Unthink, rediscover your creative genius, by erik wahl (writer, entrepreneur, speaker, graffiti artist) is a book for everyone.
Wahl’s life changed with the burst of the dot.com bubble and he began to examine his life and his artistic needs, questioning if anything was truly reliable. He began to paint and then to speak publicly challenging corporations to consider both “business intellect and artistic intuition, corporate sense and creative sensibility.”
Throughout the book, wahl (yes, he likes to use lowercase) gives examples of people who took time to think and made a difference in business, politics and art. Mystery, imagination and passion are key themes, as is the necessity to use both the left and right sides of our brains.
If we don’t know what is causing that itch or dissatisfaction in our life, we need to keep exploring. We need to rethink what we were taught about fitting in and just doing what is expected. Mystery makes everything more interesting and drives creativity.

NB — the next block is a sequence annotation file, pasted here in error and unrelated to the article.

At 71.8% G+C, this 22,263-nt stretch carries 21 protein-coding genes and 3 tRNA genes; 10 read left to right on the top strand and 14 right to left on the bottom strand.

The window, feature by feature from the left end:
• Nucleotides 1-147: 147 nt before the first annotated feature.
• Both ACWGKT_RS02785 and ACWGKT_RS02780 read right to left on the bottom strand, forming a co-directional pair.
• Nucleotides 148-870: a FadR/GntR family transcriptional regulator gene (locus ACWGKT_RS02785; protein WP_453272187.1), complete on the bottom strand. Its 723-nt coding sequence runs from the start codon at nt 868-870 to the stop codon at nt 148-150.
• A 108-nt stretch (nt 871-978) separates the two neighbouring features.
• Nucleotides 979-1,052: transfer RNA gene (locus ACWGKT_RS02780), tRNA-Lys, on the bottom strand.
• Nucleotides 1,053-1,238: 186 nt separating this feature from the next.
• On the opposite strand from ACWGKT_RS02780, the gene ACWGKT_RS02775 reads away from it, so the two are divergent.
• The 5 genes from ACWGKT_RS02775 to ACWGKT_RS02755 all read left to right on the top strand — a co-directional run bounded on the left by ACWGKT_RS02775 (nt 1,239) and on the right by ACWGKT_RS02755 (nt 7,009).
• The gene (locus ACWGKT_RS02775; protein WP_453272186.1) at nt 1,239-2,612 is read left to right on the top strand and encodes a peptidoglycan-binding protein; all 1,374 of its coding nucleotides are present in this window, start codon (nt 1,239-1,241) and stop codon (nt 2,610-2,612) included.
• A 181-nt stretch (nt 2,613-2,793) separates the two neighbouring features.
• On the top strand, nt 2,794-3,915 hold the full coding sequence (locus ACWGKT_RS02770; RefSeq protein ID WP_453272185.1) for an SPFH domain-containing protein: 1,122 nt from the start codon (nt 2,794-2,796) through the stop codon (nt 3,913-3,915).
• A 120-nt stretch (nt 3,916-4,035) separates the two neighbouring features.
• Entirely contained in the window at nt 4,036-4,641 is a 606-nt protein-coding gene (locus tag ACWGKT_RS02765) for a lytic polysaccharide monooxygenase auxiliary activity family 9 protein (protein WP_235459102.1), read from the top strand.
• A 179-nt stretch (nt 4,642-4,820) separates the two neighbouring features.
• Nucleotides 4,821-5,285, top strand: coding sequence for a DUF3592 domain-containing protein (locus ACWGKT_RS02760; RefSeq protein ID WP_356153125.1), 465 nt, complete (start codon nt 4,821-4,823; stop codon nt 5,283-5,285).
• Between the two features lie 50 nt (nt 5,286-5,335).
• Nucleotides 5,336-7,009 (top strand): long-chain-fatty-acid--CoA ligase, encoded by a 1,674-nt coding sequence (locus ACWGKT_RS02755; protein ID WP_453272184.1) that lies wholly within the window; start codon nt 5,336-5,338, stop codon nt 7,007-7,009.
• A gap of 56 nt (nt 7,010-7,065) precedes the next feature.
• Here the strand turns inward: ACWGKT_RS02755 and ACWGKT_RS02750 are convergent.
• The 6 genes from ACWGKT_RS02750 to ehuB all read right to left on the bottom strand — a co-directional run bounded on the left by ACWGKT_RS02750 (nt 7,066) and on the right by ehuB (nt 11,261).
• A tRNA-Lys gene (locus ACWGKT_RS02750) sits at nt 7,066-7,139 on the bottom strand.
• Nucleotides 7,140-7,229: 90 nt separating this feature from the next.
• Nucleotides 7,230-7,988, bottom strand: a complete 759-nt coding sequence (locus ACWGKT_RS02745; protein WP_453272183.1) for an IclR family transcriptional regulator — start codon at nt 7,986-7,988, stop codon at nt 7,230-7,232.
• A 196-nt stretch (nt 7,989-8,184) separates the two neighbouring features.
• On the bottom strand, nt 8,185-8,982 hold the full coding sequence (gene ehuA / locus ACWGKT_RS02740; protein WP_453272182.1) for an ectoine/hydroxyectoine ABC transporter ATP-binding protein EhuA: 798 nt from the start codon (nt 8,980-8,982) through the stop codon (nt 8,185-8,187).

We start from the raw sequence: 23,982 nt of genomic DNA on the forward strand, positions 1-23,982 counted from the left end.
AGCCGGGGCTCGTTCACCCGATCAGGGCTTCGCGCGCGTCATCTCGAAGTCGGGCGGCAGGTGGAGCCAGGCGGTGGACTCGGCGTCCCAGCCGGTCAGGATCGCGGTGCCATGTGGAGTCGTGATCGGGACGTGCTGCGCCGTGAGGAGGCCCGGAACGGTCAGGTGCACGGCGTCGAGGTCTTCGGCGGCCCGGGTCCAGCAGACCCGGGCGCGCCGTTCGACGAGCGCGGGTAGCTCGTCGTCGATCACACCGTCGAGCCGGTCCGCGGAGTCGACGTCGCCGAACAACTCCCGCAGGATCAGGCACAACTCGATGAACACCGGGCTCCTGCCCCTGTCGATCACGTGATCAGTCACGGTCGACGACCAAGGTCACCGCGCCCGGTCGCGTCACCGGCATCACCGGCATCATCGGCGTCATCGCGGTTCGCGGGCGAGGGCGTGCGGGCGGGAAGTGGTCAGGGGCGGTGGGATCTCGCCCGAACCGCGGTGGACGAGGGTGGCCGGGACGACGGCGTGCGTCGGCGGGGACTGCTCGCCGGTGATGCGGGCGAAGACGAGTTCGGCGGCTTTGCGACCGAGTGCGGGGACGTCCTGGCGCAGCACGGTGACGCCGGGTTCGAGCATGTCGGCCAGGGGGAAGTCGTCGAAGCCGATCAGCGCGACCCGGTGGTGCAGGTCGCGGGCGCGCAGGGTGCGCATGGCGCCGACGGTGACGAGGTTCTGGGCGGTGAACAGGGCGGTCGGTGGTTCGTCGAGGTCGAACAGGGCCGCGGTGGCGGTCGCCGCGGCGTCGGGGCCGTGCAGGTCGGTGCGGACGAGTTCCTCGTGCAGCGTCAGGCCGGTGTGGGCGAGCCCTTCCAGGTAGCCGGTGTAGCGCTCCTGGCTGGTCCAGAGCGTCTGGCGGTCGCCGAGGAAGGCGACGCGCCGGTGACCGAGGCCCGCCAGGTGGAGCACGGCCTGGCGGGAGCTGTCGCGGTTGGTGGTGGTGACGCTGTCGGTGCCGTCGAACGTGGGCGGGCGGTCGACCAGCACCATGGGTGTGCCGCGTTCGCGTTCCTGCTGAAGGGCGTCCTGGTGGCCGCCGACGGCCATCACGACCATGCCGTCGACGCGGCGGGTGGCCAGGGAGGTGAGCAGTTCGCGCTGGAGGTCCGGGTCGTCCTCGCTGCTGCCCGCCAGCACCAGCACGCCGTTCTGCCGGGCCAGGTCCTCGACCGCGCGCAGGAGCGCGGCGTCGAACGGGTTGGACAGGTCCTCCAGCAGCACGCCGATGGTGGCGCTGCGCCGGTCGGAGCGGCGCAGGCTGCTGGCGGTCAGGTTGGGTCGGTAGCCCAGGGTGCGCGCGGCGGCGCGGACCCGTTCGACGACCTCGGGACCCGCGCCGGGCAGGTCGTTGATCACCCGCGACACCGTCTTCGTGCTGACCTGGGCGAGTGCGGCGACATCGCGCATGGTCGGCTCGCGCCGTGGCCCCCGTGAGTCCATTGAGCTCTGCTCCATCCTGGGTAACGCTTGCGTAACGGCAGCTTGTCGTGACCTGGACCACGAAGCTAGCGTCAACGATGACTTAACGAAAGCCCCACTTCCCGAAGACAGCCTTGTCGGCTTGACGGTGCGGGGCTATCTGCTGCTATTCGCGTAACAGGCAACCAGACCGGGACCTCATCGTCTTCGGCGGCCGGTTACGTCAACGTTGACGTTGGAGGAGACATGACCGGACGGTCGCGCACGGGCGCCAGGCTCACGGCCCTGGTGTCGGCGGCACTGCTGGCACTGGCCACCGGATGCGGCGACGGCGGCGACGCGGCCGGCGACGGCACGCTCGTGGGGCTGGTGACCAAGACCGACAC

While some people don’t change until forced to do so, “artists don’t wait to be rattled only from the outside. They provoke themselves first and then the people around them, in order to constantly imagine new possibilities.”
He gives examples of leaders such as Joan of Arc, Martin Luther King Jr., William Wilberforce, Mahatma Gandhi, writing that “all were artists of the highest form. Their brushes and paints were the words and actions that pointed to the better way and the higher standard.”
Just as writers are encouraged to raise the stakes, people in all fields should strive to find the spark of creativity. “Those who live in a constant state of creativity are the game changes,” he writes.
“Mystery is at the heart of creativity. That, and surprise, he quotes artist/writer Julia Cameron.
Todays successful artist, he stresses “is the one who knows when to embrace the childlike creativity of the right brain and when to embrace the logical strategy of the left brain.” Great progress never occurs through strategy alone.”
He encourages everyone to remember their dreams and follow their passions. As writers, these ideas are even more important to us. We generally already have good imaginations and a passion to communicate, but if we let out internal editor interfere too much with what we are writing, we need to unthink. This book gives us much to think about.